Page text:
A NPR Story on Online Education

As you learn from the Sloan’s report, Online Nation: Five Years of Growth in Online Learning, in my last post, online education is here to stay whether you like it or not. Last week, NPR published a two-part story on online education in the Morning Edition. The story is about the online education at the University of Illinois-Springfield. It is interesting to learn that the University of Illinois will launch its ambitious new “global campus” next month. According to Joseph White, the president of the University of Illinois system, the university eventually hopes to reach more than 10,000 new online students over the next few years without adding any new buildings. In the U.S., online enrollments have continued to grow at rates far in excess of the total higher education student population. I expect many more universities will follow and launch their global campuses. If you miss this story, you can read or listen both parts of the story online at NPR. Here are the links:


About Steve Yuen

I am a Professor Emeritus of Instructional Technology and Design at The University of Southern Mississippi in Hattiesburg, Mississippi, United States.
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2 Responses to A NPR Story on Online Education

  1. Christopher Tisdale says:

    I have taken many online courses and I found them to be very challenging. With online classes you have to be self-disciplined and self-motivated. I think getting an online education is on the rise in today’s society. Most people are working, and just don’t have time to go sit in a classroom. Most online classes that I have taken are just like sitting in a classroom. The instructor provides modules of lectures, chat sessions in which students talk directly to other students and the instructor, and assignments that would be completed in a traditional setting. I have realized that most instructors that teach online classes don’t give many objective assignments, but give mostly subjective assignments. I think most instructors are afraid that students may cheat so that is why they don’t provide objective assignments. From my perspective, I don’t think students will cheat when you have the option to give several different assignments to your students and put a time limit on each test. It would be very difficult to cheat when most students have a different version of the test with a time limit. Most software companies offer randomized questioning within assignments.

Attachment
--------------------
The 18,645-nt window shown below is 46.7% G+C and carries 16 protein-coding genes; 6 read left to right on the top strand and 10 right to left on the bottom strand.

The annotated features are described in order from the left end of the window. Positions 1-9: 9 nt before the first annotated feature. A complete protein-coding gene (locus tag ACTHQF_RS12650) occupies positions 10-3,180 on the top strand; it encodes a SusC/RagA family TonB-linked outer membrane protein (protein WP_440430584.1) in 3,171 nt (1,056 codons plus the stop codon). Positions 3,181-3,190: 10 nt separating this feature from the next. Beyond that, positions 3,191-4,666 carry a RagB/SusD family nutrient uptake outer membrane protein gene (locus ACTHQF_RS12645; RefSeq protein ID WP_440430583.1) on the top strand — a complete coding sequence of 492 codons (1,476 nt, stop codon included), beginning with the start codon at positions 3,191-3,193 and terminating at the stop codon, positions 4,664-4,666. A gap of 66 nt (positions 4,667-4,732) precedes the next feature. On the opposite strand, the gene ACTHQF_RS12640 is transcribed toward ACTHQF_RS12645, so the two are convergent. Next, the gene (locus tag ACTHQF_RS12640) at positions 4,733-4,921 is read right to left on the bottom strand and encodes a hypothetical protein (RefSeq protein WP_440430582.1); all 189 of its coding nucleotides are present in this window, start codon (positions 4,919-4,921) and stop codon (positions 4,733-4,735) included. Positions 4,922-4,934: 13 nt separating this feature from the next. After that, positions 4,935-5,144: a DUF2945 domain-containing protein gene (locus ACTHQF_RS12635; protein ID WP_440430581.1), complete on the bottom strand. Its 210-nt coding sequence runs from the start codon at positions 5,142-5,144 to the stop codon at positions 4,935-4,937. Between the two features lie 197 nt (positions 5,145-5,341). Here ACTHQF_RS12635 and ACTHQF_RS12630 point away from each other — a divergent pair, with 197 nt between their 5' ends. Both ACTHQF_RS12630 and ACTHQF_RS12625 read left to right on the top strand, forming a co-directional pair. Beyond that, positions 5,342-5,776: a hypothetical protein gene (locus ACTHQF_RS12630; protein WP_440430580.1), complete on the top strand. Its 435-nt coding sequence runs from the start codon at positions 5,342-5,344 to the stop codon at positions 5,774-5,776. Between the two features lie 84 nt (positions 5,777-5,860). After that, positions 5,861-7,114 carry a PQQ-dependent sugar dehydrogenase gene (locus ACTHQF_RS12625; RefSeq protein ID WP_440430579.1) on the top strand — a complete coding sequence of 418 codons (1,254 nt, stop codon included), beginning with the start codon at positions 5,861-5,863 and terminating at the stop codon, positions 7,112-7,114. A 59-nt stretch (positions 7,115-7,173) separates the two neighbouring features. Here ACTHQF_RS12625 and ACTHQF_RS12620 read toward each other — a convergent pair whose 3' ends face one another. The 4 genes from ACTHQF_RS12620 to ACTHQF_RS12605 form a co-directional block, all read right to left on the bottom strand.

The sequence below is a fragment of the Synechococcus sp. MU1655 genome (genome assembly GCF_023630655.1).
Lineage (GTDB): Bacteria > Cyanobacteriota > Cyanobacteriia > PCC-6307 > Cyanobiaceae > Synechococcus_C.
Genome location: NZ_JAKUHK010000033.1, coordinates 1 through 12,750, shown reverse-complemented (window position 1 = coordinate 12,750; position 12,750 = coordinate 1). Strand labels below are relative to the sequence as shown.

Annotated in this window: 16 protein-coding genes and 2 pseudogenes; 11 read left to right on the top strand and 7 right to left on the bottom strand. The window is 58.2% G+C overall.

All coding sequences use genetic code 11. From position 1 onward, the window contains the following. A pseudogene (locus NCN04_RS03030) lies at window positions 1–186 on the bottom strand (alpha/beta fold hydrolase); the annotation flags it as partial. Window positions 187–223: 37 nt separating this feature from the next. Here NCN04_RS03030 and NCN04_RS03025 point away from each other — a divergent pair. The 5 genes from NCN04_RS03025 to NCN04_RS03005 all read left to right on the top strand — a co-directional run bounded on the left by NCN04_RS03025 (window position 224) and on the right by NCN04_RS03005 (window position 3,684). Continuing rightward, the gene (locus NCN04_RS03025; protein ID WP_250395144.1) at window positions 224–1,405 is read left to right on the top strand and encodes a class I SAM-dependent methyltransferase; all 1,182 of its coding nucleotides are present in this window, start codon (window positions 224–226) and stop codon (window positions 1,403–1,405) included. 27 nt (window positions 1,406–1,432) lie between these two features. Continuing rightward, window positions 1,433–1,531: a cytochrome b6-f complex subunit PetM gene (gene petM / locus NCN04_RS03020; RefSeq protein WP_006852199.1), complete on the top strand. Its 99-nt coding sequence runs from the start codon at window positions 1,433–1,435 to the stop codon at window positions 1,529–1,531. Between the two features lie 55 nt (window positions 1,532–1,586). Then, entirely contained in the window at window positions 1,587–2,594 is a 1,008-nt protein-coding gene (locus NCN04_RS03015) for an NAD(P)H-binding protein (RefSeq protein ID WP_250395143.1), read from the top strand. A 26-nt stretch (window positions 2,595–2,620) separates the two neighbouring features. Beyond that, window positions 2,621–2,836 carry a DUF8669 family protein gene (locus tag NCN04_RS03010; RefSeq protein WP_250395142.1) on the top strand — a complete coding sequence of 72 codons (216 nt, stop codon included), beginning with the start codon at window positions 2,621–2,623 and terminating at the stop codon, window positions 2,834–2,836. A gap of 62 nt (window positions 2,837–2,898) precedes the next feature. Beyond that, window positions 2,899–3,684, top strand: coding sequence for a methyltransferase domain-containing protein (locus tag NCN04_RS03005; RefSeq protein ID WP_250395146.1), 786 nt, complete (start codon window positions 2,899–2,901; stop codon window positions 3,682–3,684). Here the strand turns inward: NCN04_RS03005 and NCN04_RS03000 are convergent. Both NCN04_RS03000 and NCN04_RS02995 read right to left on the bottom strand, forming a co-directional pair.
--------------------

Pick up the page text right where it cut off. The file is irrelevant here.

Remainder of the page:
An online education would be a great benefit to someone like me, who is working as a full-time teacher and driving over 610 miles a week. I will be glad when colleges and universities move toward offering students an online education, and take that risk. Most of the work may be completed online, but to finish the course the student may have to go to a testing center to take an exit exam. With proper identification to enter the testing center, the schools would have some idea that students actually learned the material and did not cheat their way through the course. Many instructors need to understand that people understand information in many ways, not just subjective, objective, and performance-based.

    I have been discouraged from taking online classes due to teachers’ fear of cheating and students not really earning their education. In my opinion, as of now, I would rather sit in a classroom behind a desk because I find that a teacher within a classroom covers all methods of testing — objective, subjective, and performance — putting more emphasis on objective assignments. However, online classes mainly focus on subjective assignments.

  2. Amy Thornton says:

    I am a big fan of online learning. If it weren’t for the availability of online courses there is no way I would be able to get my master’s degree. The long hours I have to commit to work and also the hours I put in with community service as well trying to squeeze in some time to spend with my family means that I need some flexibility when trying to get my education.

    I don’t think that taking online courses is for everyone. It requires a lot of time management and self-discipline. Your not going to have someone standing over your shoulder pushing you like you would in a face-to-face course, so you have to come up with your own ways of keeping the momentum to push through to the end.

    I think one of the big benefits of meeting synchronously online rather than face-to-face is that you can archive your online sessions/lectures and then students have the ability to go back and review the lectures as often as they have the need. This especially comes in handy, as well, for students who might have to miss a class.

    Even if a course isn’t fully online, I think that even face-to-face courses can benefit from Web supplements to allow students to have anytime access to their course materials.

    I think that teaching online courses do take a lot more work as far as preparation goes than face-to-face courses and think faculty have to be aware of this. Teaching an online course isn’t just a matter of putting all of your lectures online. It takes work and planning to make your online students feel like a learning community.

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